Global Challenge yacht crews face 30kt winds for start of transatlantic challenge 15/8/06

The Challenge Transat 2006 got off to a brisk start on Sunday afternoon, with the two 72ft Global Challenge race yachts crossing the Solent start line at 1400h for the beginning of a Leg 1 match race 3,200 miles across the North Atlantic to Marblehead.

First across the start line at South Ryde Middle was Pindar, skippered by Jim Allen, followed just 10 seconds later by Spencer Dock skippered by Stewart Richardson, both with two reefs in the mainsails in the fresh northerly breeze, which was gusting up to 30knots.

After just two hours of racing on a fast reach and with favourable spring tides, the two yachts were at the Needles, with only a boat length between them.

On board, the amateur crew is made up of men and women from all walks of life from a student to a doctor, a research chemist to an insurance broker, and drawn from nationalities as diverse as, Russia, Denmark, Canada, the USA, Ireland and Great Britain – and even as far away as Australia! Nearly sixty percent of the crew have never sailed yachts before undertaking training and are now starting out to surmount the notorious racecourse of the North Atlantic Ocean.

The only professionals onboard are the skipper and two mates, making up a crew of sixteen for each yacht. Sarah Etherington, crew onboard Pindar said commented: “Right now we are enjoying the sunrise with Spencer Dock a speck on the horizon. Land’s End is faded out visible in the distance, however, we expect this to change by lunch time”.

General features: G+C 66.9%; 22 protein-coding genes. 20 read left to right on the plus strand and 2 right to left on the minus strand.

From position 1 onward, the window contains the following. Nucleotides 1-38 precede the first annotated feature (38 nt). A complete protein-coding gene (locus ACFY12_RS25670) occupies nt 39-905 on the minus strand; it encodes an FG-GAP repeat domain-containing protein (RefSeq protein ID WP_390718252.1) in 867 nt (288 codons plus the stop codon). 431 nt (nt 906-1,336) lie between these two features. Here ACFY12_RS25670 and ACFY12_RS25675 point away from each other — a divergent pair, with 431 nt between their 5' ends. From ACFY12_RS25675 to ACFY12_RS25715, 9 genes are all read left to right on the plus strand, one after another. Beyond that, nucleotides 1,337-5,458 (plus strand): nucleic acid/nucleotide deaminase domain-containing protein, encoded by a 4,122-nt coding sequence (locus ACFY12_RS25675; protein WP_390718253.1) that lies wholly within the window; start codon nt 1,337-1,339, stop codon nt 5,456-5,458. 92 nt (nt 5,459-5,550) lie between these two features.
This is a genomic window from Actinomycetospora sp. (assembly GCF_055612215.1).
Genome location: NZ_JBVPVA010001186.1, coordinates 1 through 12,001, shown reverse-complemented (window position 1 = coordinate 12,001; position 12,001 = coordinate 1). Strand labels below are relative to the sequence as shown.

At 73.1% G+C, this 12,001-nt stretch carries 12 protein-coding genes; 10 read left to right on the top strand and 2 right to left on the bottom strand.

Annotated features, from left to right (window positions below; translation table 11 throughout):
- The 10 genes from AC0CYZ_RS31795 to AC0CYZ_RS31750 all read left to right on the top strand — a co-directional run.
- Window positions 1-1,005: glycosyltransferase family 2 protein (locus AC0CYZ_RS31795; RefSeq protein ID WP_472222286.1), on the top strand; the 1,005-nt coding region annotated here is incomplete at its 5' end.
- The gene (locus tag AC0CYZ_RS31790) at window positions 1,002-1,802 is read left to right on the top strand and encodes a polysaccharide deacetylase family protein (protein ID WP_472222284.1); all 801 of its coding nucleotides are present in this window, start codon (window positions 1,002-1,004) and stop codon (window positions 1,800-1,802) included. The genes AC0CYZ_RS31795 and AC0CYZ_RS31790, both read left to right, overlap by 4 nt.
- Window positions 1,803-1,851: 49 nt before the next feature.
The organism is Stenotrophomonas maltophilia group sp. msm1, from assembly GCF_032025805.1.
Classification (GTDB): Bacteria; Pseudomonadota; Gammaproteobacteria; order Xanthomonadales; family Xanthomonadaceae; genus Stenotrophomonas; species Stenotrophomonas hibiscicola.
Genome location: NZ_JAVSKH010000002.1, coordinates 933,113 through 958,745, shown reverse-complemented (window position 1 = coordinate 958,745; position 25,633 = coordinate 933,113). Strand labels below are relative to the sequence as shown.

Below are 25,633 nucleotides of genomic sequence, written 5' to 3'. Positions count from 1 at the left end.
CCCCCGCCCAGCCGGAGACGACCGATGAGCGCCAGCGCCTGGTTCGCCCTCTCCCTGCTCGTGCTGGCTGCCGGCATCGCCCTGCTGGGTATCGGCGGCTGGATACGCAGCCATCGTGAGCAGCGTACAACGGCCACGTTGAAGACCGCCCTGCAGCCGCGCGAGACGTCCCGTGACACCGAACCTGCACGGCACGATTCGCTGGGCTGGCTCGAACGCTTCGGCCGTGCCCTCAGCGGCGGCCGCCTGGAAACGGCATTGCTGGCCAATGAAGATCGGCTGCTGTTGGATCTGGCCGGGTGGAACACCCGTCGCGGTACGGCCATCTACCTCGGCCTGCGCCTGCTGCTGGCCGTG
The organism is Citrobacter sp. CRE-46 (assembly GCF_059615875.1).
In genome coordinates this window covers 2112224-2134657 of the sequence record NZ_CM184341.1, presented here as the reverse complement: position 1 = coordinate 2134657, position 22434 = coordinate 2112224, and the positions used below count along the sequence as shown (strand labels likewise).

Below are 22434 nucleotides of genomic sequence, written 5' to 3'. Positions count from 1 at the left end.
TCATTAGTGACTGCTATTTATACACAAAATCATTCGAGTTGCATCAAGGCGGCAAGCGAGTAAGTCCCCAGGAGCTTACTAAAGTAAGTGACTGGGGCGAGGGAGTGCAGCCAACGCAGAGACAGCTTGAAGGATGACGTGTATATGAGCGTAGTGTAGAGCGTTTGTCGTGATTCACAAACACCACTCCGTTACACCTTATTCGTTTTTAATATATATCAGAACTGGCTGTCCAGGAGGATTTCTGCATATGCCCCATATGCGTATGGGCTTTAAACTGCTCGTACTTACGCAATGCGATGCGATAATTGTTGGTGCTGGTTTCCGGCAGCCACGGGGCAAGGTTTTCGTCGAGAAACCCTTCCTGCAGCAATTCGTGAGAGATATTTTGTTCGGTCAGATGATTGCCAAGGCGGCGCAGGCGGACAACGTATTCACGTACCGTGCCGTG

After 24 hours, the yachts have covered 220 nautical miles, a significant distance for the 40 tonne Challenge yachts designed for the heavy weather conditions of the Southern Ocean. Crucially, there is less than a mile between the yachts, with the two reporting the first waypoint within two minutes of each other.

Challenge Business Technical Director, Matthew Ratsey said: “This ranks as one of the quickest 24hours at the start of any Challenge race – they have even reached the Scilly Gate in well under 24 hours. They are currently experiencing ideal conditions, with the strong northerly winds creating quite flat seas, which is allowing them to make fast progress in the right direction.”

The current weather patterns are unusual for this time of year, with the normal pattern of North Atlantic High and depressions tracking across the Atlantic disrupted.

So what is traditionally an upwind voyage will start with a fast reaching and downwind leg.

Challenge Business’ Sailing Manager Cal Tomlinson added: “The UK current weather is dominated by a High Pressure System centred to West of Ireland, so after the fast start, the yachts will be on a bit of an upwind fight on a starboard tack, with winds of up to 25 knots backing to the east-north-east”.

“Looking ahead, as the High Pressure system moves east, the wind will veer north-north-east and gain in strength over the next three days – providing fast reaching conditions all the way until Thursday.”